• Sarah S.

Trimming Candle Wicks | Why and When?!

Updated: Aug 29, 2019

One of the unspoken secrets of Candle Care is the important and thankless task of Wick Trimming. Your family won't know you're doing it, but you'll know! The air and walls around you will be cleaner, your candles will burn longer and they'll continue to fill your home with lovely fragrance.

Through normal use, most cotton and wood wicks will begin to 'mushroom' or split, leaving burnt debris that should be removed. Large, untrimmed wicks make hotter and larger flames, which means your candle is burning up faster and turning your dollars into soot and smoke. We recommend trimming your candle wicks before each burn to 1/4 inch to maintain a healthy candle.

Trimming wicks saves you money
A larger flame means more wax and scent is being consumed. Wick trimming will help with this issue.

You may notice the flame is too high in your candle while burning. If your candle flame is larger than 1/2 inch and it's been putting off a good deal of smoke and pillars of soot, it's definitely time to check that wick height. Extinguish your candle immediately, as this will not only pour unwanted soot into your home, but it's tall flame should be tamed for safety reasons.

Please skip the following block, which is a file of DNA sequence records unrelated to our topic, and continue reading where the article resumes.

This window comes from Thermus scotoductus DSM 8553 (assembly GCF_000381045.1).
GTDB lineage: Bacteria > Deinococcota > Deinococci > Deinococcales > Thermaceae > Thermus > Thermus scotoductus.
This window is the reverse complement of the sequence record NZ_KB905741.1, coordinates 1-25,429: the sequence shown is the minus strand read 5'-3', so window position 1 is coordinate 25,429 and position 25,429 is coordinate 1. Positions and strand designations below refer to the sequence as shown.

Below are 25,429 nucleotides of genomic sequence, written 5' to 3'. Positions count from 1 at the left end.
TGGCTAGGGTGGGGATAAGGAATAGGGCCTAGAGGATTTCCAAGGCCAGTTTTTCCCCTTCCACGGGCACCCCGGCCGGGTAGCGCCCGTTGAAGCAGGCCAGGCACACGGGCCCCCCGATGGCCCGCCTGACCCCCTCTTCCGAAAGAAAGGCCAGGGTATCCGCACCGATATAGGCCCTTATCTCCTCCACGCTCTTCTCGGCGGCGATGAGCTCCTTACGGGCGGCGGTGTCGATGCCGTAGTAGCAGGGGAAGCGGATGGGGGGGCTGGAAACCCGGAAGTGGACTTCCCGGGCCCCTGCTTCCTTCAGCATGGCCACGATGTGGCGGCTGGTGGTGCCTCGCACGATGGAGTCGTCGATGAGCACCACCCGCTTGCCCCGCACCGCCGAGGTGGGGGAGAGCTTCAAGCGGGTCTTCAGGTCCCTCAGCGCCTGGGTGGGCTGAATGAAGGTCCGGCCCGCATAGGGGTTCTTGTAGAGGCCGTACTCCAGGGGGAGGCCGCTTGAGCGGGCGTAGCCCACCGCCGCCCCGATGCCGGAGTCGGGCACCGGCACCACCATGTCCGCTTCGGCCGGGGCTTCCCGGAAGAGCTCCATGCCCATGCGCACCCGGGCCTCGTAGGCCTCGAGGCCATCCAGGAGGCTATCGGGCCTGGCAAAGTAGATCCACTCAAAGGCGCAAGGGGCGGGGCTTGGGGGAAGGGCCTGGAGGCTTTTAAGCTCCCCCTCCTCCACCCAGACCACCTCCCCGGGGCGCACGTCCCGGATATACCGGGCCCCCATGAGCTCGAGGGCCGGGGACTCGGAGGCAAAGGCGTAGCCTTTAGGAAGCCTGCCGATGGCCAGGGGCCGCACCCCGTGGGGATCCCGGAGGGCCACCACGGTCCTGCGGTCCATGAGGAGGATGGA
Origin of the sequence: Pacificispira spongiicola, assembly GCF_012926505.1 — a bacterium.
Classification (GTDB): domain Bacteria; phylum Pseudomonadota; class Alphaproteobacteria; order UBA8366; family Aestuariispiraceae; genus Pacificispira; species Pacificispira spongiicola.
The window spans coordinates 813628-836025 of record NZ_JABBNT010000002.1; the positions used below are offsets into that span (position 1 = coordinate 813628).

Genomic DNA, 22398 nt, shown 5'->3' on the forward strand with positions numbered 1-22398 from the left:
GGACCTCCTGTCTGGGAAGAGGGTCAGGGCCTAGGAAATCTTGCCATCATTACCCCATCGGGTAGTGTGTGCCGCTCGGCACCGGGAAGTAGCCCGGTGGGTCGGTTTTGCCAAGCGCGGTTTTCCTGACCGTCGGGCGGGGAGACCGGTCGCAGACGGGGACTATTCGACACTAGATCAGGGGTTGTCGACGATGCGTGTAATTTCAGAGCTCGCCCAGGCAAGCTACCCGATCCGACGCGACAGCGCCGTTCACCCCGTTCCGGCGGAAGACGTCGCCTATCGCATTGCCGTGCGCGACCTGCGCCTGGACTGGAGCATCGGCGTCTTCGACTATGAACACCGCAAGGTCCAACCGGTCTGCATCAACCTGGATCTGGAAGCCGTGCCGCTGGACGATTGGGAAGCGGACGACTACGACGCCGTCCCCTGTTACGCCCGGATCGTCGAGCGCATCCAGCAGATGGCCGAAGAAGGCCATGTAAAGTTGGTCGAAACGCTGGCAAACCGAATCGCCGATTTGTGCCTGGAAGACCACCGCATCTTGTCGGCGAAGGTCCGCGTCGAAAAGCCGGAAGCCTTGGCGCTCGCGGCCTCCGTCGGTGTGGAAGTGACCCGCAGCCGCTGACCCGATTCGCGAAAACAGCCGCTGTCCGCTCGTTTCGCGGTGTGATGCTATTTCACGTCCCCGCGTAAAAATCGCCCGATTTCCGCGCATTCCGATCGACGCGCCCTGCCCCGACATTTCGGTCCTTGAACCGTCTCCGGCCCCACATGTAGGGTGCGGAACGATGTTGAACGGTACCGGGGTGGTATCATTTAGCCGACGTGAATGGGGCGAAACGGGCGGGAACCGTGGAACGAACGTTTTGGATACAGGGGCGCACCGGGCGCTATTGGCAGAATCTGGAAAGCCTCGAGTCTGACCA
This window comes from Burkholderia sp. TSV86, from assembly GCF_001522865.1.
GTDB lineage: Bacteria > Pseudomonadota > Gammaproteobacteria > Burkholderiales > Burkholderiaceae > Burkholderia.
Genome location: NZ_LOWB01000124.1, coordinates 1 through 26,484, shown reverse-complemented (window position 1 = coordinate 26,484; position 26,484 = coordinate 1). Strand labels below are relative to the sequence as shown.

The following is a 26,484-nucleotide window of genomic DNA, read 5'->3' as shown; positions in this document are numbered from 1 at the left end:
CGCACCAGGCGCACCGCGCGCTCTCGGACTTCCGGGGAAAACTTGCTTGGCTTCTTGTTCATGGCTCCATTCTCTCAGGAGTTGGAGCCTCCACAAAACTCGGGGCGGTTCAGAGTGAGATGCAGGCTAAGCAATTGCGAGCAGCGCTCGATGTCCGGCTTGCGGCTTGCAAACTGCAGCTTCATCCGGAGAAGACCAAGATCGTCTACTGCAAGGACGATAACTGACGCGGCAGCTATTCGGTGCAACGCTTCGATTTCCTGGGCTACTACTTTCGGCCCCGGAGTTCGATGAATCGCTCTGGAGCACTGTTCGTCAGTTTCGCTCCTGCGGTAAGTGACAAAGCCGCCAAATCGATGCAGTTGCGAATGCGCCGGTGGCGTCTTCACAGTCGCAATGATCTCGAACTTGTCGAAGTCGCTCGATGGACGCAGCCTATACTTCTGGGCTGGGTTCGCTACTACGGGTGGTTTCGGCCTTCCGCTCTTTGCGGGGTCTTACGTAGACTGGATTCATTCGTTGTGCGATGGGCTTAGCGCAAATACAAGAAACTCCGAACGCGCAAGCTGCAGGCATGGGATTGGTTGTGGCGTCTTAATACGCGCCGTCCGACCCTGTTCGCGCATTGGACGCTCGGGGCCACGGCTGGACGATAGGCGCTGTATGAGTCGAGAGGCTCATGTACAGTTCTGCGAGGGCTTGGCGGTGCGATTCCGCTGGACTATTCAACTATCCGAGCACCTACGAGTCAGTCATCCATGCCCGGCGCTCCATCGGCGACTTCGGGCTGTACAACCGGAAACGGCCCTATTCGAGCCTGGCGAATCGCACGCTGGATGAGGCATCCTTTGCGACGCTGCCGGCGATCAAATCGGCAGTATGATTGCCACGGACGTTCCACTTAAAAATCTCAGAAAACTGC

Best Practice would be to trim your wick back down to 1/4" before every burn, while the wax is solid and the candle is cooled.

Avoid burning candles longer that 4 hours at time, most candle makers recommend burning candles at least 1 hour but not more than 4 hours at a time to ensure the best life of the candle is maintained. Burning a candle longer than 4 hours at a time will result in excessive height and carbon buildup in the wick. Fuel will be drawn up into the wick at a quicker pace and your candle will begin smoking as its wick attempts to consume more fuel than it was designed to. Larger wicks will eat up wax and scent vigorously, you may even notice that what wax is left has less scent and on subsequent burns your candle will be less fragrant as the ratio of wax to candle fragrance has changed. Trimming your candle wick regularly will help immensely.